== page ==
I’d posit we are missing something here, especially if we hone in on 1 or 2 verses. We must not forget that Paul is using an Old Testament example to show why this gift is still needed, as it’s used in a correct way.
Something to start with is this: In vs22, when Paul says that tongues are a sign for unbelievers, he is not pointing to the fact that they are a positive sign, but rather a negative sign. How? Well, this all goes back to vs21 – In the Law it is written: “With other tongues and through the lips of foreigners I will speak to this people, but even then they will not listen to me, says the Lord.”
Here, Paul is quoting from Isaiah 28:11. It’s important to understand the context of what was spoken to Israel a long time ago. Within that specific situation, Isaiah is warning of the judgment that would come upon the people of Israel for all of their disobedience, idolatry, etc. And so, by ‘strange tongues,’ God would speak to this people. This reference was to the Assyrian armies who took the Israelites captive, ransacking the northern tribes of Israel. Of course, guess what? The Assyrians spoke a different, foreign language from the Hebrew people of that day.
And, so, what Paul alludes to in 1 Cor 14, by referring back to the words of judgment in Isa 28:11, is that, if the church gathers together and all speak in unintelligible, and uninterpreted tongues, such will become that negative sign of judgment for outsiders who have come in to the gathering – like it was for Israel of old. To this, Paul says you are not utilising the gift in a proper manner. For remember, it is uninterpreted tongues that function as a negative sign. However, interpreted tongues in the public setting are good.
That’s the context of the passage in 1 Cor 14. When you use the gift of tongues in a public setting of proclamation, you need to follow up with an interpretation. If you do so, you alleviate it acting in a negative sense, as in a sense of judgment upon these non-believers and inquirers. Let’s not go there so these non-believers can encounter the living God.
Also, just as a practical side note, I’ve been in gatherings where, once a tongue has been spoken and followed by an interpretation, one of the leaders has also followed up with an explanation of what has taken place, just to provide a little more clarity into this good gift of God’s Spirit. That can also be helpful in our Enlightenment-centered, western world of today.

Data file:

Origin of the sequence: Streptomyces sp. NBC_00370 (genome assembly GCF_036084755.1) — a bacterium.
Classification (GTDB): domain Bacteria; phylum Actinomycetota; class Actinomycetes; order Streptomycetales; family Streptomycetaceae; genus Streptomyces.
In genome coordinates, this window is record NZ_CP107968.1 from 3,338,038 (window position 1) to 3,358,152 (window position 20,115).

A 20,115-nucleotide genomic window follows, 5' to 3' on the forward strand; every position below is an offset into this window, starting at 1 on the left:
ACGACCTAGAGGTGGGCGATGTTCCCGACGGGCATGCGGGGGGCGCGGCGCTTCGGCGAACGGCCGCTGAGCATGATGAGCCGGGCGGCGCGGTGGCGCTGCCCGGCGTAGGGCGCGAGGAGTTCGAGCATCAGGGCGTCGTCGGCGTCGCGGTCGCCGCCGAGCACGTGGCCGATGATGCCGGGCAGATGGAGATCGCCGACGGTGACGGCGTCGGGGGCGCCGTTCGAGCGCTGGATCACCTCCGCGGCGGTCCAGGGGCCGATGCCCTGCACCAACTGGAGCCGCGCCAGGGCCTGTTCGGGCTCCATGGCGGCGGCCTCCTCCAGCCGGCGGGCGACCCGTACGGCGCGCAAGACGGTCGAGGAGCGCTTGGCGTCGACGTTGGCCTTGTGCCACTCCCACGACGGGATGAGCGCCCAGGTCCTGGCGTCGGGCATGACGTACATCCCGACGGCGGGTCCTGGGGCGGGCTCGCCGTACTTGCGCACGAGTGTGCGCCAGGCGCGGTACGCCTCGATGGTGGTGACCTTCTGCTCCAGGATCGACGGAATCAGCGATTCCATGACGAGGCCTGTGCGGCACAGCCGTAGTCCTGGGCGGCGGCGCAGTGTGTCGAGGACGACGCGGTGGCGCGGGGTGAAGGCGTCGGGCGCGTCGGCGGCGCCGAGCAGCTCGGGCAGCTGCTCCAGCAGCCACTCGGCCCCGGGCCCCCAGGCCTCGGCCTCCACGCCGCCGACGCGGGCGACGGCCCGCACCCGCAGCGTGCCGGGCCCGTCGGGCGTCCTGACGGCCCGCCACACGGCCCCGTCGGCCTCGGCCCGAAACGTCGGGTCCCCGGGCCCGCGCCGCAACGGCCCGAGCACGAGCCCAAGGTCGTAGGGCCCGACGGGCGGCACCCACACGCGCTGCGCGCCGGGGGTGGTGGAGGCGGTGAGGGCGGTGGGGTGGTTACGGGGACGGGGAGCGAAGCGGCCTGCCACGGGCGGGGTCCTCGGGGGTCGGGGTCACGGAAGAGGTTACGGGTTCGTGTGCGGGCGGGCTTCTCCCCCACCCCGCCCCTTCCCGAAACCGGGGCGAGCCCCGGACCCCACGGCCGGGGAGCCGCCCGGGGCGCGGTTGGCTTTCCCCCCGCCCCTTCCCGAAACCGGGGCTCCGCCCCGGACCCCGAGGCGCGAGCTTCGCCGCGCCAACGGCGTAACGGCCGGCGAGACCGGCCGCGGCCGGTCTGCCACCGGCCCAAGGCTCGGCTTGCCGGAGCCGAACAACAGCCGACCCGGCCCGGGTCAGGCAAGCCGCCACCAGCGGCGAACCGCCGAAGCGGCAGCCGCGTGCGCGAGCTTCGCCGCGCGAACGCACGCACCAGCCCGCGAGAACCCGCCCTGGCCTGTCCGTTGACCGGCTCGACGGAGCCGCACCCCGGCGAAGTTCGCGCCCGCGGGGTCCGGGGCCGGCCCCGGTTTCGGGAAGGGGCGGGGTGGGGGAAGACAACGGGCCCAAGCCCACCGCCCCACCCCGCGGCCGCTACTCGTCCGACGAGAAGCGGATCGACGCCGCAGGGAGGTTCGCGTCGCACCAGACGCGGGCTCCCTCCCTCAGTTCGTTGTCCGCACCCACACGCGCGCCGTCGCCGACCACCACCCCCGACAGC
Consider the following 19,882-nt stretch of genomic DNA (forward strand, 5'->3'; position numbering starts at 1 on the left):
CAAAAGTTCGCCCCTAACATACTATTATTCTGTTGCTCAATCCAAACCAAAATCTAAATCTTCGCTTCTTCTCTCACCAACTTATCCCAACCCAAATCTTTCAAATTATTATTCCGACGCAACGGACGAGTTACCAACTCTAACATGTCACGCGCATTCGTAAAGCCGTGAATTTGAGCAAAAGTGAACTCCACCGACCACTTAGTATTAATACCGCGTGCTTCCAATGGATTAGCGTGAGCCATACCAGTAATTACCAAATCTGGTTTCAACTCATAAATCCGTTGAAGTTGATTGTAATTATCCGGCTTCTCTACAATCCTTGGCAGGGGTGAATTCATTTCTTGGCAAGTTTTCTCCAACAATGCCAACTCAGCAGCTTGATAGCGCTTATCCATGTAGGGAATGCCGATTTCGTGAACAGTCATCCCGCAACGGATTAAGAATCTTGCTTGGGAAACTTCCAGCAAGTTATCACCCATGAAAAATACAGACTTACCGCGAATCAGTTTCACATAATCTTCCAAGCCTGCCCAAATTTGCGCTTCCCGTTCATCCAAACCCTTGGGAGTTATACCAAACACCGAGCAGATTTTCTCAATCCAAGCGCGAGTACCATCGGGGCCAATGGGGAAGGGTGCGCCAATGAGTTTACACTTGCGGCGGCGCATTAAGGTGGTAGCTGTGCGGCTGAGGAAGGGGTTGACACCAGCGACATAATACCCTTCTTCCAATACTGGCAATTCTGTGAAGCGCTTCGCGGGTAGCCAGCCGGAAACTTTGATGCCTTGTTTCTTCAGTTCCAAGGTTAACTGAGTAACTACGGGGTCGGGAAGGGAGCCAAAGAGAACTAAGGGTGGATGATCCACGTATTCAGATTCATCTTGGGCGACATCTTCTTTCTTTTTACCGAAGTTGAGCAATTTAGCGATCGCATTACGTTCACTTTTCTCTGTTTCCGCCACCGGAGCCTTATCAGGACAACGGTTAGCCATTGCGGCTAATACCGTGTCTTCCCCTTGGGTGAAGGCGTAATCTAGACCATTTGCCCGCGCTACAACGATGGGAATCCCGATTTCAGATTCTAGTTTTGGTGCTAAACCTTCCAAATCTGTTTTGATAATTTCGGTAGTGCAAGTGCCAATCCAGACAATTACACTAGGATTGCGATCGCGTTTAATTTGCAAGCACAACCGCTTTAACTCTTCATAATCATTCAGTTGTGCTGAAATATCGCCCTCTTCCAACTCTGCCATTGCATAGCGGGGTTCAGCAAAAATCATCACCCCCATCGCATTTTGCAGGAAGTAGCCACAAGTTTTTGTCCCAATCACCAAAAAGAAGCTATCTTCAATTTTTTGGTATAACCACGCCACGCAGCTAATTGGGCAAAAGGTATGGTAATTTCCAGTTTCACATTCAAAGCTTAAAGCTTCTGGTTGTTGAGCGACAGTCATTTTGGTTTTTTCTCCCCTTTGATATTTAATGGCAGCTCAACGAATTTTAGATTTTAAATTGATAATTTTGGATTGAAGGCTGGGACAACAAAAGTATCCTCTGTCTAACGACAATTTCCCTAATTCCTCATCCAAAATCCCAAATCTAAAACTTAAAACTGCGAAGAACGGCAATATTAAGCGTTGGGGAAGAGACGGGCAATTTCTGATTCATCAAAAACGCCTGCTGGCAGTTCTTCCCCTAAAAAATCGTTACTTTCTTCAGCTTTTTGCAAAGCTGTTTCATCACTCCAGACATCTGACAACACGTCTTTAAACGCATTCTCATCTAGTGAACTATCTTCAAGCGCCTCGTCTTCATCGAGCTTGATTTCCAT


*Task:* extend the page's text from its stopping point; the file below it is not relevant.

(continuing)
So, with what I hope is a helpful explanation of 1 Cor 14:20-25, you can now read the fuller chapter and see how Paul actually celebrates this gift as it’s used properly. This is why he comments later:
26 What then shall we say, brothers and sisters? When you come together, each of you has a hymn, or a word of instruction, a revelation, a tongue or an interpretation. Everything must be done so that the church may be built up. 27 If anyone speaks in a tongue, two—or at the most three—should speak, one at a time, and someone must interpret. 28 If there is no interpreter, the speaker should keep quiet in the church and speak to himself and to God.
Following the words we just examined, Paul goes on to state that when the church gathers, people come with all sorts of giftings, including tongues and interpretation. You’d expect him to close out with those two gifts! But he wants things to be done in an edifying way – so let’s keep it to about 2 or 3 public messages in tongues, followed by an interpretation (and, noting 14:13, I believe the tongue-speaker can also be the interpreter). However, if there is certainty that no interpreter is available, then the person is to offer the tongue to God at a personal level.
I am very aware it’s much easier to shepherd a church without giving space for the gifts of the Spirit, and especially tongues. Hey, it’s even easier if you don’t allow for spontaneous prayers, songs, testimonies, etc. Keep it to 3 songs and a sermon, right?
Still, I am convinced that if we do not allow for these beautiful, and sometimes spontaneous, gifts of God we will be found lacking in many ways. The Spirit can break in as he desires. But it’s even greater when the community of Christ is already open to his word, his acts, his work through the multi-varied gifts of the Spirit.